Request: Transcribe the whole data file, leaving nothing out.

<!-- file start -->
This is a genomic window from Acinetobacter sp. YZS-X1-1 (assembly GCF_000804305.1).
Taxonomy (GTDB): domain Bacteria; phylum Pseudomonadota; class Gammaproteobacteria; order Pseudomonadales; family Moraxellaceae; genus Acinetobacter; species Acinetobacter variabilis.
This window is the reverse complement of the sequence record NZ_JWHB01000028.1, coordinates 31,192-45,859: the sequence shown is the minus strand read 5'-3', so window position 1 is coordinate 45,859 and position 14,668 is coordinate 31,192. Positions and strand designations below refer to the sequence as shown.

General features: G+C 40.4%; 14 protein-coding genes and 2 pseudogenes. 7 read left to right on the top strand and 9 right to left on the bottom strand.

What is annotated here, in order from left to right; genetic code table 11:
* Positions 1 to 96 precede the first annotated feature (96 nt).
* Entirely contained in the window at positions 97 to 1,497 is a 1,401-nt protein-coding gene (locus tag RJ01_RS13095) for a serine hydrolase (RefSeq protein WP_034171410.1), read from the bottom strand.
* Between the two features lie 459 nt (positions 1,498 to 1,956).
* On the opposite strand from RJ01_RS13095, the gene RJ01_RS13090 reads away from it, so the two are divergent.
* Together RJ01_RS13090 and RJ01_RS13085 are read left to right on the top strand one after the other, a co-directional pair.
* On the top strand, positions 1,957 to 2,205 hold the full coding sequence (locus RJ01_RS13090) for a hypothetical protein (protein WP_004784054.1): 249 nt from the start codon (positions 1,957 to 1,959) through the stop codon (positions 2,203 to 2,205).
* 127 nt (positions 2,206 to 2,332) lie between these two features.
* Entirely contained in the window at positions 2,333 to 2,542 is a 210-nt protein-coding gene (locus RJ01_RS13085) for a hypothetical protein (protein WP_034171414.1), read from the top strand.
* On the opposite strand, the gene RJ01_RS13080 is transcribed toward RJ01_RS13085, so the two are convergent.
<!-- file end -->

This is a genomic window from Acinetobacter sp. YZS-X1-1 (assembly GCF_000804305.1).
Taxonomy (GTDB): domain Bacteria; phylum Pseudomonadota; class Gammaproteobacteria; order Pseudomonadales; family Moraxellaceae; genus Acinetobacter; species Acinetobacter variabilis.
This window is the reverse complement of the sequence record NZ_JWHB01000028.1, coordinates 31,192-45,859: the sequence shown is the minus strand read 5'-3', so window position 1 is coordinate 45,859 and position 14,668 is coordinate 31,192. Positions and strand designations below refer to the sequence as shown.

General features: G+C 40.4%; 14 protein-coding genes and 2 pseudogenes. 7 read left to right on the top strand and 9 right to left on the bottom strand.

What is annotated here, in order from left to right; genetic code table 11:
* Positions 1 to 96 precede the first annotated feature (96 nt).
* Entirely contained in the window at positions 97 to 1,497 is a 1,401-nt protein-coding gene (locus tag RJ01_RS13095) for a serine hydrolase (RefSeq protein WP_034171410.1), read from the bottom strand.
* Between the two features lie 459 nt (positions 1,498 to 1,956).
* On the opposite strand from RJ01_RS13095, the gene RJ01_RS13090 reads away from it, so the two are divergent.
* Together RJ01_RS13090 and RJ01_RS13085 are read left to right on the top strand one after the other, a co-directional pair.
* On the top strand, positions 1,957 to 2,205 hold the full coding sequence (locus RJ01_RS13090) for a hypothetical protein (protein WP_004784054.1): 249 nt from the start codon (positions 1,957 to 1,959) through the stop codon (positions 2,203 to 2,205).
* 127 nt (positions 2,206 to 2,332) lie between these two features.
* Entirely contained in the window at positions 2,333 to 2,542 is a 210-nt protein-coding gene (locus RJ01_RS13085) for a hypothetical protein (protein WP_034171414.1), read from the top strand.
* On the opposite strand, the gene RJ01_RS13080 is transcribed toward RJ01_RS13085, so the two are convergent.